Plans are in the works for a high-rise mixed-use residential development at 545 Lake Shore Boulevard West on the southeast corner of Bathurst Street and Lake Shore, representing one of the last developable sites in the West Harbourfront area. At the Waterfront Toronto Design Review Panel a couple weeks ago, developer Canderel presented three massing options for the proposal that would see two towers constructed on the site, which is currently occupied by the heritage Crosse & Blackwell Building. Designed by Graziani + Corazza Architects and Sweeny &Co Architects, the three options hint at what the future may hold for the prominent waterfront site.

Left to right: view looking east along Lake Shore Blvd of Option 1, 2 and 3, images courtesy of Canderel.

Completed in 1927 and designed by architects Chapman & Oxley, the Crosse & Blackwell Building was home to UK-based food product manufacturers, the Crosse & Blackwell Company, and formed one of several landmark Art Deco projects built between 1925-1930 on the Bathurst Quay, which included the Loblaws Groceterias headquarters, Maple Leaf Stadium, and the Tip Top Tailors factory building. The Crosse & Blackwell Building is currently occupied by Rogers, who restored and renovated the building when they purchased the property in the 1970s, and now uses it as a media centre and television studio. With the Loblaws site currently being redeveloped, the previous conversion of the Tip Top Tailors factory into lofts, and the previous demolition of all other historic buildings in the vicinity, the Crosse & Blackwell Building is the last remaining untouched Art Deco structure on the Bathurst Quay.

The Crosse & Blackwell Building in 1927, image courtesy of the Toronto Public Library.

The site is located in a highly visible position at the terminus of three prominent view corridors. To the west, a direct view is provided along Lake Shore Boulevard to the Princes' Gate and Exhibition Place, while to the east, a bend in Queens Quay at the southeast corner of the property provides an unobstructed view down the popular waterfront corridor. Finally, and perhaps most interestingly, the property is located at the western terminal of the windmill line, which is the invisible boundary to which all docks and wharfs are allowed to be built out to in the harbour. These three view corridors mean that whatever gets built here will be in a highly prominent and highly visible position within the city.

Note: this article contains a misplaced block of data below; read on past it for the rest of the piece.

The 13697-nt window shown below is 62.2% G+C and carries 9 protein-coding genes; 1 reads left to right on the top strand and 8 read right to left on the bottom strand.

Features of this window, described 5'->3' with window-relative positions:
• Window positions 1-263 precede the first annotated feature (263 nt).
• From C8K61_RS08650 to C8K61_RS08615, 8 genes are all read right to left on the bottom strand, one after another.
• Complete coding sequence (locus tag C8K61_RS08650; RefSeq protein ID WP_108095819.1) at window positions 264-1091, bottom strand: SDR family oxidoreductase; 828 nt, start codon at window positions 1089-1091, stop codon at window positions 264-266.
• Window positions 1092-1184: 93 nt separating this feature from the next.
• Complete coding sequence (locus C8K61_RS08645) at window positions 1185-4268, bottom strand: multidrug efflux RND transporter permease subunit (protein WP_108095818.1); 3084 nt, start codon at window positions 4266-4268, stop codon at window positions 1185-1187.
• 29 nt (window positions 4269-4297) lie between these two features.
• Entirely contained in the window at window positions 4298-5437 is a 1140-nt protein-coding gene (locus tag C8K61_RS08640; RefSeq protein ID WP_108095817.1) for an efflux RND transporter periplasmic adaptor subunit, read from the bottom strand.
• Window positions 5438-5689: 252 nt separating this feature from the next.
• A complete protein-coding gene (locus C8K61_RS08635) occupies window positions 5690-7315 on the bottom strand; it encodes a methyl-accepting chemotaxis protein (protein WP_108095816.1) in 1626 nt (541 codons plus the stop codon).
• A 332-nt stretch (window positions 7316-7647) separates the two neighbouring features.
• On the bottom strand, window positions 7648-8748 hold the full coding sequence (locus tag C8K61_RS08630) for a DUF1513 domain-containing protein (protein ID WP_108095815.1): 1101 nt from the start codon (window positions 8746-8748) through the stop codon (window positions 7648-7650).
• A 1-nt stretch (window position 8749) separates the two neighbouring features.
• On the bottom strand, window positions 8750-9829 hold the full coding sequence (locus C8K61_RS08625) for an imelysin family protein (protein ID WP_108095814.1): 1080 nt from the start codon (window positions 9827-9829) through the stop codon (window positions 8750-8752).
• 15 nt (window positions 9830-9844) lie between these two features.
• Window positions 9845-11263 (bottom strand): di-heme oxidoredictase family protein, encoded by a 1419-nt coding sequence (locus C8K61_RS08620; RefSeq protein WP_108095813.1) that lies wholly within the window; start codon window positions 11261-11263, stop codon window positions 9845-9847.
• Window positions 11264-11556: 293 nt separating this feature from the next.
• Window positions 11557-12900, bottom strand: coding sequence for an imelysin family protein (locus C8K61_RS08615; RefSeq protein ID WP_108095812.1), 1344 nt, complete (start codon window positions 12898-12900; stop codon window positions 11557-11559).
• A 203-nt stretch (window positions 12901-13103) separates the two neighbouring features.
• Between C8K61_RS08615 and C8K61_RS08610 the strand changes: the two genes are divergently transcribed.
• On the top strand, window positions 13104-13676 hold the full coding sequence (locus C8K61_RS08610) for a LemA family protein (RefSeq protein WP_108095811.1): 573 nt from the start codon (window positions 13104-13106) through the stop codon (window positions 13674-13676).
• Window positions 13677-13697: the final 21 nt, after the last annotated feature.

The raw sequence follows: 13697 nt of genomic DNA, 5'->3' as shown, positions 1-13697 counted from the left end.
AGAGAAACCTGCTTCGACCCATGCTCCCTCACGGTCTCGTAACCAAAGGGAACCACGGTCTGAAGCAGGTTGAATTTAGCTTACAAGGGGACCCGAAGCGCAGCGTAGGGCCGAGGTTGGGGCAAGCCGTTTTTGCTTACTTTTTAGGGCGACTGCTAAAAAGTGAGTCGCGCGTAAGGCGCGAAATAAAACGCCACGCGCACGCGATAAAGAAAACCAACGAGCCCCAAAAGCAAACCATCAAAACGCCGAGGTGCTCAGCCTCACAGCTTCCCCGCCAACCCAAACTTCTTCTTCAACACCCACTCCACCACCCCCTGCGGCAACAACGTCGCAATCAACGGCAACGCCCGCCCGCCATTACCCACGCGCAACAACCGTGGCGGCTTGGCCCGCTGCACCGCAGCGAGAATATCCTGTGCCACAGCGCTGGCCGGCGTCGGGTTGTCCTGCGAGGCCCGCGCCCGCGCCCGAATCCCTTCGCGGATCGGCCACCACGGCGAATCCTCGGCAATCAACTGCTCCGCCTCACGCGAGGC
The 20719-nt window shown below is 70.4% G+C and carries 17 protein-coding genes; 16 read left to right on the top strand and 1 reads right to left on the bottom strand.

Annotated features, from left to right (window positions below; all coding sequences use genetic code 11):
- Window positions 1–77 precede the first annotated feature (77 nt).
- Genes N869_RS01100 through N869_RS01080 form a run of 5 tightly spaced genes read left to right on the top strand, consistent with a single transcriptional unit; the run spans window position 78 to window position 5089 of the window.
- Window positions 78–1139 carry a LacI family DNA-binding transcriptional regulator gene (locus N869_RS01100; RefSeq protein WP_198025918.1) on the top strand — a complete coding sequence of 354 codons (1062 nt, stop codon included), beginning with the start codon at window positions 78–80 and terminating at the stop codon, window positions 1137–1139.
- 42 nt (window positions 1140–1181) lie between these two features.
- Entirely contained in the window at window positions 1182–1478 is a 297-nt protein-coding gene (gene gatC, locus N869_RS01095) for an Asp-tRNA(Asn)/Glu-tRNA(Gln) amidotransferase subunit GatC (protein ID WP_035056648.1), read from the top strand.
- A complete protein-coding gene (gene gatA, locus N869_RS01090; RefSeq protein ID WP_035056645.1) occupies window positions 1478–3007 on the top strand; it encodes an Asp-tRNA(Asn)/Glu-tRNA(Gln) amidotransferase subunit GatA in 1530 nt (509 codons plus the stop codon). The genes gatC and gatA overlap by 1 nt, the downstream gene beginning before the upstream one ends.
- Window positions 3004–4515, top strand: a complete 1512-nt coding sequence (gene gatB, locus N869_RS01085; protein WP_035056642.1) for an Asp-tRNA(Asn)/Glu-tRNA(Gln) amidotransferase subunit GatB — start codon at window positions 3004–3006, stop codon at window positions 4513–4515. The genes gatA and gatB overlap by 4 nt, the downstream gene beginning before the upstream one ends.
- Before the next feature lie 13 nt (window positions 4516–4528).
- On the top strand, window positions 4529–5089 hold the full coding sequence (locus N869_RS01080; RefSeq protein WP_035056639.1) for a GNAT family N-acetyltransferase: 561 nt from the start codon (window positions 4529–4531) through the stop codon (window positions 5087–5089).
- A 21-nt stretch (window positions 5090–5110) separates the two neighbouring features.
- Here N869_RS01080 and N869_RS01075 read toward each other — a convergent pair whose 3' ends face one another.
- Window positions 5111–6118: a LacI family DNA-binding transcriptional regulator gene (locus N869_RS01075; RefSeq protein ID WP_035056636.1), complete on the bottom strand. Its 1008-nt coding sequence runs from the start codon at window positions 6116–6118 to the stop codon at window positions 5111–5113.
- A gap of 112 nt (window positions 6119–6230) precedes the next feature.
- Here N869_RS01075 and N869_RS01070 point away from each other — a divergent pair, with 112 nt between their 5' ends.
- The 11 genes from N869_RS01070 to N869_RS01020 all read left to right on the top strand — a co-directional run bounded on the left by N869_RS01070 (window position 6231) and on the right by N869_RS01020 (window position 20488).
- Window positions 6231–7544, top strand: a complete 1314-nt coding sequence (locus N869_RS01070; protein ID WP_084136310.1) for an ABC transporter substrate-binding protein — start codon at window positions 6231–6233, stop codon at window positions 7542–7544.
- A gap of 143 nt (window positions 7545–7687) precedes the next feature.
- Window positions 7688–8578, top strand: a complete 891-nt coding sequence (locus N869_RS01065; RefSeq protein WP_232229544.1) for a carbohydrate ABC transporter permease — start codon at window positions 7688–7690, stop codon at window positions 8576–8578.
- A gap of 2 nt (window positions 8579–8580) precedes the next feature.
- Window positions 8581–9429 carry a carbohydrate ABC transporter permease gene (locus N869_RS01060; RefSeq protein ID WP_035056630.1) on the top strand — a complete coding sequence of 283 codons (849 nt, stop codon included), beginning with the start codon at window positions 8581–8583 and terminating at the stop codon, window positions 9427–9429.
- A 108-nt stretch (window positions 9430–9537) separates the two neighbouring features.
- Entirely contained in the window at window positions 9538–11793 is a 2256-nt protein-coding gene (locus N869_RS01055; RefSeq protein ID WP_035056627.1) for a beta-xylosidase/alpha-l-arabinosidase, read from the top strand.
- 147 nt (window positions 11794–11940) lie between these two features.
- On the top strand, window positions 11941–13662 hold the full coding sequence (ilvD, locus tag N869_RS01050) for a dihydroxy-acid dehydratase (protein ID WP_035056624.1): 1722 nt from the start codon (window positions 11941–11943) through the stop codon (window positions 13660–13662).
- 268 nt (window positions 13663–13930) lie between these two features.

Diagram of the view corridors, image courtesy of Canderel.

All three options that Canderel is exploring share some common elements in their podium treatment and program. First, the hexagonal pavilion of the Crosse & Blackwell Building, along with the heritage west, north, and east facades will be preserved and incorporated into the new podium, while the non-heritage south facade facing the lake will be removed. The ground floor will contain retail spaces, with a 'Market Hall' connecting the hexagonal pavilion in the northwest corner of the site to a new main entrance at the southeast corner of the site.

Ground floor plan of Option 1, image courtesy of Canderel.

The upper floor levels of the existing building will be maintained, with office spaces occupying the second and third floors of the podium. The architects are exploring options of lowering the ground floor level, which is currently raised above grade, to allow direct street level entrances into the retail spaces.

Section through existing pavilion showing junction with new podium, image courtesy of Canderel.